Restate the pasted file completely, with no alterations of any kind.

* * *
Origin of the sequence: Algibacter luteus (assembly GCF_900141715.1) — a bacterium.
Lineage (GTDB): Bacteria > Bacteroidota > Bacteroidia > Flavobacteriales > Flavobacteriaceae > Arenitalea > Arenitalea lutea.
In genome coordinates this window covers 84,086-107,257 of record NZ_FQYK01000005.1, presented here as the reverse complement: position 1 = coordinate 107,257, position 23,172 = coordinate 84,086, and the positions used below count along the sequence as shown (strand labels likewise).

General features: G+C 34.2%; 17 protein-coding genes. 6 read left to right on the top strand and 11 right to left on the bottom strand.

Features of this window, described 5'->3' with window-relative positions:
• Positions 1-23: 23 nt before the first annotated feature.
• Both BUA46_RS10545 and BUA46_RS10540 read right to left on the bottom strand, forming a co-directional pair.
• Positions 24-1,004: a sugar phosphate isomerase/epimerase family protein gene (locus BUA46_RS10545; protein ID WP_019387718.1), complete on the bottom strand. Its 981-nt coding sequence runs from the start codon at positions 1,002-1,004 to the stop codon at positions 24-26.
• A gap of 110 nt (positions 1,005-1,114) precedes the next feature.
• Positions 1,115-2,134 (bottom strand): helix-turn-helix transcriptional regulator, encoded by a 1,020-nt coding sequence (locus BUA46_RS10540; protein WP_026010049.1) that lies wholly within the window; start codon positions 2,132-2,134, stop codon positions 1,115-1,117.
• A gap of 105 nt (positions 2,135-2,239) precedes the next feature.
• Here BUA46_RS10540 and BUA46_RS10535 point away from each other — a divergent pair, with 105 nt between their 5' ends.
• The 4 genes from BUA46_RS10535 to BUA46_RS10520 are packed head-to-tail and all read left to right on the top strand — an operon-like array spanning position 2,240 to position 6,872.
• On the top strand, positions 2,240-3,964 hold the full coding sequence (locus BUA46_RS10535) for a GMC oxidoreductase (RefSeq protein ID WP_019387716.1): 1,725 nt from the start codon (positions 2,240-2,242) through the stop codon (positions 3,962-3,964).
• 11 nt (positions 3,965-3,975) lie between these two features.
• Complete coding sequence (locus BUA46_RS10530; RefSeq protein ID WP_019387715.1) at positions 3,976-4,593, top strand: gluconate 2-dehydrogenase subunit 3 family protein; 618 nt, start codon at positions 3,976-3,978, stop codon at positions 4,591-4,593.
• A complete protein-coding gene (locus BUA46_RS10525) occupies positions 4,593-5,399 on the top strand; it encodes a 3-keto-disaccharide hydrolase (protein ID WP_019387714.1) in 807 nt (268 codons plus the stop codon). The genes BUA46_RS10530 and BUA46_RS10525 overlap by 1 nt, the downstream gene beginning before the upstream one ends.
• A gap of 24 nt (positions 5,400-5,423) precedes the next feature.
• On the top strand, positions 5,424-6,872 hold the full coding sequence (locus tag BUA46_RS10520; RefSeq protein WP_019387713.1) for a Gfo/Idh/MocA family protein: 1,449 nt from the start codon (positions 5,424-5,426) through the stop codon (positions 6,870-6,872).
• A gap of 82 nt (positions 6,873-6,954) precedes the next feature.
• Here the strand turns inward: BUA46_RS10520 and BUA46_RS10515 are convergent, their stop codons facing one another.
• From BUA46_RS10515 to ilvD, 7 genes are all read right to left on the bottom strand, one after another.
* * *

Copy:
Origin of the sequence: Algibacter luteus (assembly GCF_900141715.1) — a bacterium.
Lineage (GTDB): Bacteria > Bacteroidota > Bacteroidia > Flavobacteriales > Flavobacteriaceae > Arenitalea > Arenitalea lutea.
In genome coordinates this window covers 84,086-107,257 of record NZ_FQYK01000005.1, presented here as the reverse complement: position 1 = coordinate 107,257, position 23,172 = coordinate 84,086, and the positions used below count along the sequence as shown (strand labels likewise).

General features: G+C 34.2%; 17 protein-coding genes. 6 read left to right on the top strand and 11 right to left on the bottom strand.

Features of this window, described 5'->3' with window-relative positions:
• Positions 1-23: 23 nt before the first annotated feature.
• Both BUA46_RS10545 and BUA46_RS10540 read right to left on the bottom strand, forming a co-directional pair.
• Positions 24-1,004: a sugar phosphate isomerase/epimerase family protein gene (locus BUA46_RS10545; protein ID WP_019387718.1), complete on the bottom strand. Its 981-nt coding sequence runs from the start codon at positions 1,002-1,004 to the stop codon at positions 24-26.
• A gap of 110 nt (positions 1,005-1,114) precedes the next feature.
• Positions 1,115-2,134 (bottom strand): helix-turn-helix transcriptional regulator, encoded by a 1,020-nt coding sequence (locus BUA46_RS10540; protein WP_026010049.1) that lies wholly within the window; start codon positions 2,132-2,134, stop codon positions 1,115-1,117.
• A gap of 105 nt (positions 2,135-2,239) precedes the next feature.
• Here BUA46_RS10540 and BUA46_RS10535 point away from each other — a divergent pair, with 105 nt between their 5' ends.
• The 4 genes from BUA46_RS10535 to BUA46_RS10520 are packed head-to-tail and all read left to right on the top strand — an operon-like array spanning position 2,240 to position 6,872.
• On the top strand, positions 2,240-3,964 hold the full coding sequence (locus BUA46_RS10535) for a GMC oxidoreductase (RefSeq protein ID WP_019387716.1): 1,725 nt from the start codon (positions 2,240-2,242) through the stop codon (positions 3,962-3,964).
• 11 nt (positions 3,965-3,975) lie between these two features.
• Complete coding sequence (locus BUA46_RS10530; RefSeq protein ID WP_019387715.1) at positions 3,976-4,593, top strand: gluconate 2-dehydrogenase subunit 3 family protein; 618 nt, start codon at positions 3,976-3,978, stop codon at positions 4,591-4,593.
• A complete protein-coding gene (locus BUA46_RS10525) occupies positions 4,593-5,399 on the top strand; it encodes a 3-keto-disaccharide hydrolase (protein ID WP_019387714.1) in 807 nt (268 codons plus the stop codon). The genes BUA46_RS10530 and BUA46_RS10525 overlap by 1 nt, the downstream gene beginning before the upstream one ends.
• A gap of 24 nt (positions 5,400-5,423) precedes the next feature.
• On the top strand, positions 5,424-6,872 hold the full coding sequence (locus tag BUA46_RS10520; RefSeq protein WP_019387713.1) for a Gfo/Idh/MocA family protein: 1,449 nt from the start codon (positions 5,424-5,426) through the stop codon (positions 6,870-6,872).
• A gap of 82 nt (positions 6,873-6,954) precedes the next feature.
• Here the strand turns inward: BUA46_RS10520 and BUA46_RS10515 are convergent, their stop codons facing one another.
• From BUA46_RS10515 to ilvD, 7 genes are all read right to left on the bottom strand, one after another.